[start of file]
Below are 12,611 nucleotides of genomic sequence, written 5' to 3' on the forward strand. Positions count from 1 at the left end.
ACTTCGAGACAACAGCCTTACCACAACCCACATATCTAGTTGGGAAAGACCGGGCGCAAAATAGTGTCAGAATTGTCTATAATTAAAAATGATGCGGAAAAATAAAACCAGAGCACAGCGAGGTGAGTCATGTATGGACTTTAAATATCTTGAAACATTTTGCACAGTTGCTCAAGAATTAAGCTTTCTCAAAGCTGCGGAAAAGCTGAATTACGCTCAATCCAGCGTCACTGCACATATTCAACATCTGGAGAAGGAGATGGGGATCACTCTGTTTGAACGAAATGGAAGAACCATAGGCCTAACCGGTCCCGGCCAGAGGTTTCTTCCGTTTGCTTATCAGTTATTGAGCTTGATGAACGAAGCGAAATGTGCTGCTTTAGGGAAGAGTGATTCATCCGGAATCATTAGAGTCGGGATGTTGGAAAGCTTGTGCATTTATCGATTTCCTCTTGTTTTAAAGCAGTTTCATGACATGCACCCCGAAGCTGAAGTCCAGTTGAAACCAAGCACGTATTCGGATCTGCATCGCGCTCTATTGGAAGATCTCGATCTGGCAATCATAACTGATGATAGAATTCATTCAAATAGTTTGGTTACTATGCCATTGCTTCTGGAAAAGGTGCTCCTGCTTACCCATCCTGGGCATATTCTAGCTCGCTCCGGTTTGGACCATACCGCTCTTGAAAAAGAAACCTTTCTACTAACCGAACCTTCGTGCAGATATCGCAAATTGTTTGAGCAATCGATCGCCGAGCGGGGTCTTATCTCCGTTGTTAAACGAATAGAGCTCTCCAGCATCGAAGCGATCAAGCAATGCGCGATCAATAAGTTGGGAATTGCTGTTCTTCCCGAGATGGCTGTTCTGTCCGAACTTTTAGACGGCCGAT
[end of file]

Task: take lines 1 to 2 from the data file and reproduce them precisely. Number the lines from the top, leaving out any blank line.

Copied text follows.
Below are 12,611 nucleotides of genomic sequence, written 5' to 3' on the forward strand. Positions count from 1 at the left end.
ACTTCGAGACAACAGCCTTACCACAACCCACATATCTAGTTGGGAAAGACCGGGCGCAAAATAGTGTCAGAATTGTCTATAATTAAAAATGATGCGGAAAAATAAAACCAGAGCACAGCGAGGTGAGTCATGTATGGACTTTAAATATCTTGAAACATTTTGCACAGTTGCTCAAGAATTAAGCTTTCTCAAAGCTGCGGAAAAGCTGAATTACGCTCAATCCAGCGTCACTGCACATATTCAACATCTGGAGAAGGAGATGGGGATCACTCTGTTTGAACGAAATGGAAGAACCATAGGCCTAACCGGTCCCGGCCAGAGGTTTCTTCCGTTTGCTTATCAGTTATTGAGCTTGATGAACGAAGCGAAATGTGCTGCTTTAGGGAAGAGTGATTCATCCGGAATCATTAGAGTCGGGATGTTGGAAAGCTTGTGCATTTATCGATTTCCTCTTGTTTTAAAGCAGTTTCATGACATGCACCCCGAAGCTGAAGTCCAGTTGAAACCAAGCACGTATTCGGATCTGCATCGCGCTCTATTGGAAGATCTCGATCTGGCAATCATAACTGATGATAGAATTCATTCAAATAGTTTGGTTACTATGCCATTGCTTCTGGAAAAGGTGCTCCTGCTTACCCATCCTGGGCATATTCTAGCTCGCTCCGGTTTGGACCATACCGCTCTTGAAAAAGAAACCTTTCTACTAACCGAACCTTCGTGCAGATATCGCAAATTGTTTGAGCAATCGATCGCCGAGCGGGGTCTTATCTCCGTTGTTAAACGAATAGAGCTCTCCAGCATCGAAGCGATCAAGCAATGCGCGATCAATAAGTTGGGAATTGCTGTTCTTCCCGAGATGGCTGTTCTGTCCGAACTTTTAGACGGCCGAT